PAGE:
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Kevin Donovan
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As a supervisory analyst at several bulge-bracket research shops, I watched the hubris of Wall Street forecasts from a front-row seat. In a triumph of hope over experience, this has not stopped me.
My blog:
The Donovan Report
  • Whole Foods Markets: Still Too Pricey 0 comments
    Jul 9, 2014 9:15 PM | about stocks: WFM

    By Kevin Donovan

    from The Donovan Report (donovanreport.blogspot.com)

    We recently embarked on a visit to losers in a bull market - the worst performing stocks in the S&P 500 in the first half of 2014. After looking at Coach, we take a gander at Whole Foods Markets Inc. (NASDAQ:WFM), down about 32% from January through June. Our conclusion: Diminished expectations are baked in and the stock could overdeliver, but it's still too rich for our taste.

    The organic green grocer has more than 300 stores nationwide and in Canada and the United Kingdom and is a destination for the health food crowd willing to spend extra for the benefits of organically produced food staples, but competition from mainstream operators such as Kroger and Safeway is a natural check on growth.

    On the valuation front, WFM sports forward price/earnings multiple of about 23, nearly twice that of the S&P 500, and a price/earnings-to-growth ratio of 1.93, which tells us investors believe growth will resume to levels above new guidance. Meanwhile, the price-to-sales ratio is 1.06, vs. just 0.25 for Kroger and 0.22 for Safeway, and dividend yields at Kroger and Safeway are both above that of Whole Foods' 1.23%.

    Whole Foods' share price plummeted in May after management reported disappointing quarterly results and slashed guidance for the remainder of the year.

    Bulls will tell you that Whole Foods' plans, which include a pipeline for 114 new stores, are solid enough to warrant a premium valuation for this solidly profitable company that has a loyal customer base. But we wonder how many more customers there are to glean from shoppers happy enough to buy their whole wheat bread from the Wal-Mart market or visit their local independent artisanal purveyor.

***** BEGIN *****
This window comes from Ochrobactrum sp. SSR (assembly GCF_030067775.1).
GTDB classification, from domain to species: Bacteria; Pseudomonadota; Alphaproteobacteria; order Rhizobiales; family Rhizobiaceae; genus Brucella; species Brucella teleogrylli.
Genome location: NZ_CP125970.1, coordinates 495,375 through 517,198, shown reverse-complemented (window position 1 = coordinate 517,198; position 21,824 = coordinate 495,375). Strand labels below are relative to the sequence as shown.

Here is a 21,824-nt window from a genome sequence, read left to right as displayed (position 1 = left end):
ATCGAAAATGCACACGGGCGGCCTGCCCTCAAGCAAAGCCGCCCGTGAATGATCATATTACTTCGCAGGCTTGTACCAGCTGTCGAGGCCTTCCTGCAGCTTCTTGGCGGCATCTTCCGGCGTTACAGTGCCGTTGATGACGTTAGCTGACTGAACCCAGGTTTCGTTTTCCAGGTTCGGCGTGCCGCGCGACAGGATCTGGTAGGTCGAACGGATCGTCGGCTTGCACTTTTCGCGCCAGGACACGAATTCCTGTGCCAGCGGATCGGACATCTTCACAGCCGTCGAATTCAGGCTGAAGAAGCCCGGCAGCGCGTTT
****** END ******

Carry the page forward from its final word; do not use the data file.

In the March quarter, Whole Foods reported earnings per share of $0.38, below the consensus estimate of $0.41. The company lowered its outlook for fiscal 2014, projecting 10.5-11% sales growth compared with 11-12% previously. It cut its same-store sales growth forecast to 5.-5.5% from 5.5-6.2% previously.

    Make no mistake, this is still a growth stock, but we think the company is priced for perfection right now. We could be buyers at under $30, another 20% haircut from the current level of about $38 per share. A price of $30 would put the forward PE at about 17, comparable to the S&P 500, if estimates remain the same. That, we believe, is a better entry point for this ambitious, well-managed company.

    Whole Foods Market, Inc. operates as a retailer of natural and organic foods. Its stores offer produce and floral, grocery, meat, seafood, bakery, prepared foods and catering, coffee, tea, beer, wine, cheese, nutritional supplements, vitamins, and body care products, as well as lifestyle products including books, pet products, and household products. As of May 16, 2014, the company operated 360 stores in the United States, Canada, and the United Kingdom. Whole Foods Market, Inc. was founded in 1978 and is headquartered in Austin, Texas.

    Stocks: WFM
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